The idea of currency war has taken over everyone’s imagination, even those who should know better. The FT writes that Jan will be the best month in a very long time for currency fund managers because they were deeply engaged in the euro/yen trade. Stephen Jen, now at a fund manager but long a voice of sanity as chief currency economist at Morgan Stanley, told the FT that “Currency wars have been the most powerful driver of the currency markets since mid-November.”
Oh, please. Most of the currency war talk is pure bilge. We disapprove of analysts saying Draghi was engaging in verbal intervention when he said a strong euro may in the future change the analysis of the eurozone’s economic outlook. He may or may not have intended the statement to move the market, but never mind—it’s a true statement of economic cause-and-effect. It’s also not as shocking as Trichet saying the euro’s level was “brutal,” a word that carries more emotion. In the recent past, Australia, Canada and the UK have mentioned the level of the currency as a factor in policy consideration, and now of course we have Japanese remarks that seem targeted specifically at lowering the yen (but while staying within the limits of acceptable speech).
Clearly we need to redefine “acceptable speech.” It’s a terrible thing to have currencies move over 100 points on a single remark, especially when not accompanied by any actual policy change. But how do you curtail the freedom of speech of top officials? The press speculates that G7 is going to try, and we guess this is the story of the week.
Let’s start with the economics. The OECD says its Composite Leading Indicators show growth picking up in the US, UK, Japan and Brazil, but diverging to slower growth in Europe generally and France in particular. Overall, the CLI for the whole group rose to 100.4 in Dec from 100.3 in Nov, but this disguises weakness in some places, including China and India, where growth will be below trend. Even Canada and Russia are a bit iffy. Divergence in economic growth counts for a lot, including a willingness to be reasonable on the subject of the “currency war.”
As we wrote last week, there is no currency war, at least not one in which the key players perceive themselves to be engaged in such a thing. Fed policy is aimed at stability and growth with specific inflation and unemployment parameters, not at the level of the dollar. If the dollar falls because rate are zero (or rises on safe haven flows from other currencies), it’s an unintended consequence—a side-effect. If the Fed targeted the exchange rate, it would be derelict in its duty to the citizens of its own country.
Somebody should teach some basic economics to French Foreign Affairs Minister Fabius, who said yesterday that "There is a fierce [economic] competition and it is being waged through currencies but not only through currencies," according to the WSJ. The paper also reports that G7 finance ministry staff are in talks to decide whether to issue an official statement on exchange rates at the G20 meeting in Moscow. The deputy central bankers and finance ministers meet Feb 14-15 and the top central bankers and finance ministers meet Feb 15-16. Bloomberg notes ahead of time, on Feb 13, Jack Lew may get asked about currencies during his confirmation hearing for the job of US Treasury Secretary.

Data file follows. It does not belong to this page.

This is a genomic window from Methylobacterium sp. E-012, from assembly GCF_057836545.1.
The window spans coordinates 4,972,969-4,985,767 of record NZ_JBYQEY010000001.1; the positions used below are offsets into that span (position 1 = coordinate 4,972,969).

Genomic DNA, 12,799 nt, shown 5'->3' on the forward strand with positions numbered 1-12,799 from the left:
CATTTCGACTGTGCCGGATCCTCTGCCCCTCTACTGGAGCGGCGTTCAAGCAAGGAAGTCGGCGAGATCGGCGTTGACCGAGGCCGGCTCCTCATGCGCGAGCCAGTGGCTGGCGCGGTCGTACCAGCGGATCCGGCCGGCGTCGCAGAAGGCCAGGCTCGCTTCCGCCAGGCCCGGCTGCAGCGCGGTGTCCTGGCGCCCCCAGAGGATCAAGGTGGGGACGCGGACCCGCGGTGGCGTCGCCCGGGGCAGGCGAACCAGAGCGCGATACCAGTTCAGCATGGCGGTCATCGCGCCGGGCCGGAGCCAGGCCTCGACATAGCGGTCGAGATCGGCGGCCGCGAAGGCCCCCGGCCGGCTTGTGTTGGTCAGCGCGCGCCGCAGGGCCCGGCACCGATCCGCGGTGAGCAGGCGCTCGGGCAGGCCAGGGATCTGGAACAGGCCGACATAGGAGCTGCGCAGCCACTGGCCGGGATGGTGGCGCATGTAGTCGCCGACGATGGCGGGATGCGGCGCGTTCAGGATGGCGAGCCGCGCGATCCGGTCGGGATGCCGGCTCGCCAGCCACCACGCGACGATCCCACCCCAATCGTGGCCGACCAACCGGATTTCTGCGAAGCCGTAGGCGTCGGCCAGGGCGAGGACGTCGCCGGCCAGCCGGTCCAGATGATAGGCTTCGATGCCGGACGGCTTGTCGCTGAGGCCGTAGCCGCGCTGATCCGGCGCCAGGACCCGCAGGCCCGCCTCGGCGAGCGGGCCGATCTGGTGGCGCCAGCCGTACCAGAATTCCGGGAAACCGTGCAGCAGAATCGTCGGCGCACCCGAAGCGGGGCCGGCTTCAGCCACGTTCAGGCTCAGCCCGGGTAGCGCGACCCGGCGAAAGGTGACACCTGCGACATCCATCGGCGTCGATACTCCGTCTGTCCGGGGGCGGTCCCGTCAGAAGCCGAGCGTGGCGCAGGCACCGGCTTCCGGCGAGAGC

For the record, Bloomberg reminds us that the last time G7 commented on currencies was the G7 meeting in Marseille in Sept 2011. G7 “reaffirmed our shared interest in a strong and stable international financial system and our support for market-determined exchange rates…. Excess volatility and disorderly movements in exchange rates have adverse implications for economic and financial stability. We will consult closely in regard to actions in exchange markets and will cooperate as appropriate.”
Japan is the obvious target if G7 decides to refine its statement. Japanese officials are mindful of the official G7 stance and has issued denials ahead of time that it’s taking any policy actions aimed specifically at the yen. EconMin Amari said (Jan 26) that the government’s focus is on reviving its economy and it is not actively pursuing a cheaper yen. According to Bloomberg, he said Japan is “absolutely not deviating from global standards. I don’t comment on a foreign-exchange rate because it should be determined by the market. What we do is to implement policies.”
Technically, this is correct. The big yen moves were inspired by key words and the expectation of new policies, with the only actual change coming in the form of another QE stimulus package. Strong-arming the BoJ into a joint statement that the inflation target will be 2% instead of 1% hardly counts as a policy action aimed only at the yen.
We will all be holding our breath to see if G7 comes up with something that will prevent G20 from making an inflammatory communiqué. The G20 meeting, please note, is in Moscow, where they know a thing or two about loose lips sinking ships. We think there will be a statement and it will caution officials to start keeping their lips zipped. This whole currency war thing is a distraction—entertaining, but not useful. And not even true. At a guess, the chart will be a better guide. We are long the euro and the latest threat to that position seems to be abating, exactly as it was supposed to near the chnnale bottom...
|SPOT||CURRENT POSITION||SIGNAL STRENGHT||OPEN DATE||OPEN RATE||POSITION GAIN/LOSS|
|USD/JPY||93.28||LONG USD||STRONG||10 /17/12||78.71||15.62%|
|EURO/JPY||124.75||LONG EURO||STRONG||11 /21/12||105.38||18.38%|